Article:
paper trail

Marty Baron retires; Lauren Oyler on her debut novel

Lauren Oyler. Photo: Pete Voelker.

Marty Baron of the Washington Post has announced that he is retiring at the end of February. Baron had been the executive editor of the paper for the last eight years, a period in which the Post dramatically increased its staff and its digital subscription model became successful. Before joining the Post, Baron was at the Boston Globe, where he oversaw reporting on sexual abuse by priests in the city.

The Cut profiles critic Lauren Oyler, whose debut novel, Fake Accounts, will be published next Tuesday. Known as a tough critic unafraid to write a takedown, Oyler professes to being serene about how her book will be received: “I’m sure one or two people will try to do a hit job, but that’s fine if it’s fair . . . If you’re somebody that nobody’s criticizing, nobody’s taking you very seriously.” For more from Oyler, see her Bookforum archives. She will appear at a virtual book event with Emily Gould on Tuesday, where the two will discuss Oyler’s novel and Gould’s Perfect Tunes, which is coming out this spring in paperback.

You Are Not a Loan, a new short documentary by Astra Taylor, captures the conversation around canceling student debt. The film features members of the Debt Collective, a debtors union that Taylor helped to found, and which organized to make student debt a central part of Senators Bernie Sanders and Elizabeth Warren’s presidential campaigns.

James Bennet, the former New York Times editorial page director who resigned after publishing a controversial op-ed by Senator Tom Cotton, has been hired by The Economist as “visiting senior editor.” At the Times, Bennet’s interim replacement, Pulitzer-winning journalist Kathleen Kingsbury, has officially stepped into the position of opinion editor.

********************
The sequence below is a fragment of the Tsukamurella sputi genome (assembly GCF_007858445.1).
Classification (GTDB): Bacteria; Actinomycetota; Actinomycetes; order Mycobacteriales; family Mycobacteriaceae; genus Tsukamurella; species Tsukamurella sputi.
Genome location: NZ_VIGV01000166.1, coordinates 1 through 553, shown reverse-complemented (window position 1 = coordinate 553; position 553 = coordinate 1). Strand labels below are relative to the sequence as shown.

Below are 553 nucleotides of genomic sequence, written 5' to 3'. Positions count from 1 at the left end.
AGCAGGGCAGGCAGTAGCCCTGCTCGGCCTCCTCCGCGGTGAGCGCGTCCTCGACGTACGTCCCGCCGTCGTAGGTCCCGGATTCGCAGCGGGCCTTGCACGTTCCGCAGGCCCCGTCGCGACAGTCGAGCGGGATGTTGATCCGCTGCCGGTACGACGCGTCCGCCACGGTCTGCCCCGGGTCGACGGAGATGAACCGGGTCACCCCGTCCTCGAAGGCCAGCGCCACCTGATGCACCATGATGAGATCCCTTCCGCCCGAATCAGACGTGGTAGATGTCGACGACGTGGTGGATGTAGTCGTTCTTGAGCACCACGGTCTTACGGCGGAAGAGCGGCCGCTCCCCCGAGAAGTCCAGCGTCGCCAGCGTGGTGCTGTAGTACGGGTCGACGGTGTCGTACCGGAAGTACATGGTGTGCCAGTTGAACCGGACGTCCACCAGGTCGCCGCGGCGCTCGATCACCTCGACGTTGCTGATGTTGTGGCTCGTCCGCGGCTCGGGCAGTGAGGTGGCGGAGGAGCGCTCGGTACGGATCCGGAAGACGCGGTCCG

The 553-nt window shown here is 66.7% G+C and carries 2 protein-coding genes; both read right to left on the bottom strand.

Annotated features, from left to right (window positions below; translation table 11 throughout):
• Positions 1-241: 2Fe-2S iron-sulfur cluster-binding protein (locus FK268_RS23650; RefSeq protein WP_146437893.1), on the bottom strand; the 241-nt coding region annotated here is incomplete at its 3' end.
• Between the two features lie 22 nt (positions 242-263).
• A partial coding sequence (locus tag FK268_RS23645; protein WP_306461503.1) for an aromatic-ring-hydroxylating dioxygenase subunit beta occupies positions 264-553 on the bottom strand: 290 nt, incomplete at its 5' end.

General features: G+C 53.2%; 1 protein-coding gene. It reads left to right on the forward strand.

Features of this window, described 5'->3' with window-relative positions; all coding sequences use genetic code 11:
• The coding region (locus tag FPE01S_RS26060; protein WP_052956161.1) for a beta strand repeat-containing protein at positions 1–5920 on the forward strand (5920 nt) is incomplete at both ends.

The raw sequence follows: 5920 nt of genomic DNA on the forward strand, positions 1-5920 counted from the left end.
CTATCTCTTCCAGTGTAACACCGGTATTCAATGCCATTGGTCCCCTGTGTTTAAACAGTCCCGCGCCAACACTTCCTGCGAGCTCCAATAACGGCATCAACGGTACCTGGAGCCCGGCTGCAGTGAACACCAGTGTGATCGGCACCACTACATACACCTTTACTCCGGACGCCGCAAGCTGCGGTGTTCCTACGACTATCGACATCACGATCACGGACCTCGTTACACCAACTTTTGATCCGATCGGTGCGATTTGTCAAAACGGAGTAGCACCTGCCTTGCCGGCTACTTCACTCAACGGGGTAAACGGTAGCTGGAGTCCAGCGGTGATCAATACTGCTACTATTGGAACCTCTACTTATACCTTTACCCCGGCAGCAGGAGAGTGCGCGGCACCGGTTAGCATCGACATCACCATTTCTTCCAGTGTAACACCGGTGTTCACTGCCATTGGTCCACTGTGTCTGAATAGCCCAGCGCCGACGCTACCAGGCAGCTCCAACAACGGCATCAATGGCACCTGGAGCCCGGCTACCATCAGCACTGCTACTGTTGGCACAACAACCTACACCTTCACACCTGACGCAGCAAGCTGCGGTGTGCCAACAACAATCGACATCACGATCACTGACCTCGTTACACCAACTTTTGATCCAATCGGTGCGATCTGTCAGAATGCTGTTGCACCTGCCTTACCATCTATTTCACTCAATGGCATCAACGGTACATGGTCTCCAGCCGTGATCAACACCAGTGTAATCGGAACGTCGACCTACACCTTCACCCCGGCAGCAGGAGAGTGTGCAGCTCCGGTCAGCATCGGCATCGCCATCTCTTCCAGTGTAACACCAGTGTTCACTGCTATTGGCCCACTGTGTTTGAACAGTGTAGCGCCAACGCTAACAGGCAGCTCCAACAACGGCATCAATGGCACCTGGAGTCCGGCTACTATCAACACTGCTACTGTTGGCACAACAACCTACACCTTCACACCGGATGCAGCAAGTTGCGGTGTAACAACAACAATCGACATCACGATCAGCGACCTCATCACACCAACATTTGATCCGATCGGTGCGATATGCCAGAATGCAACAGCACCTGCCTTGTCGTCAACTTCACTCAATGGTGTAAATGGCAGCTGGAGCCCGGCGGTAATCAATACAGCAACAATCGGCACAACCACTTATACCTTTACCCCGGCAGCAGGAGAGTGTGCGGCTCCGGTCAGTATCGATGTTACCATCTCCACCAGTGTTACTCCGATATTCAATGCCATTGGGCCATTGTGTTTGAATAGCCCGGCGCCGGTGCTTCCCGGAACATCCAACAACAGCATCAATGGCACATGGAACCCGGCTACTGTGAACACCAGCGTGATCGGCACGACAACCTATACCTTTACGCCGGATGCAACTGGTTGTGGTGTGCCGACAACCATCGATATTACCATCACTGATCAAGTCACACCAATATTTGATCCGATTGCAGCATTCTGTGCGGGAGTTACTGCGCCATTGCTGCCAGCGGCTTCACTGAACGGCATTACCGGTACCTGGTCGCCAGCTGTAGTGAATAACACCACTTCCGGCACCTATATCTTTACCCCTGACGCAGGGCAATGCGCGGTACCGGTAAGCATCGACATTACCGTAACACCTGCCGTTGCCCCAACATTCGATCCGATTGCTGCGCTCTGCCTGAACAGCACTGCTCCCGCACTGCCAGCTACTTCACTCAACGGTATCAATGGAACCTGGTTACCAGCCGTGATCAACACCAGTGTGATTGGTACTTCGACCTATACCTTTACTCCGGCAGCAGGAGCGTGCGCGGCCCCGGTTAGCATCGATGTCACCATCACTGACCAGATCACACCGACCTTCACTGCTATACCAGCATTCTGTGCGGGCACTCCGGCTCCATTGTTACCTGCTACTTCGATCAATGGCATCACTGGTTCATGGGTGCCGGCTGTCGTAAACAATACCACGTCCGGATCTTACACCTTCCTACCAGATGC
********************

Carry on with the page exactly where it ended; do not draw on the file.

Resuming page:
In celebration of the New York Times Book Review’s 125th anniversary, the publication is presenting twenty-five selections from the archives, by writers including Toni Morrison, Joan Didion, Patrica Highsmith, Colson Whitehead, and many more. In 1949, Vladimir Nabokov reviewed Jean-Paul Sarte’s Nausea, writing: “Sartre’s name, I understand, is associated with a fashionable brand of cafe philosophy, and since for every so-called ‘existentialist’ one finds quite a few ‘suctorialists’ (if I may coin a polite term), this made-in-England translation of Sartre’s first novel, ‘La Nausée,’ should enjoy some success.”

This Thursday at noon EST, the Chappaqua Library will host an online conversation between novelists Rumaan Alam and Lynn Steger Strong. Tickets are free.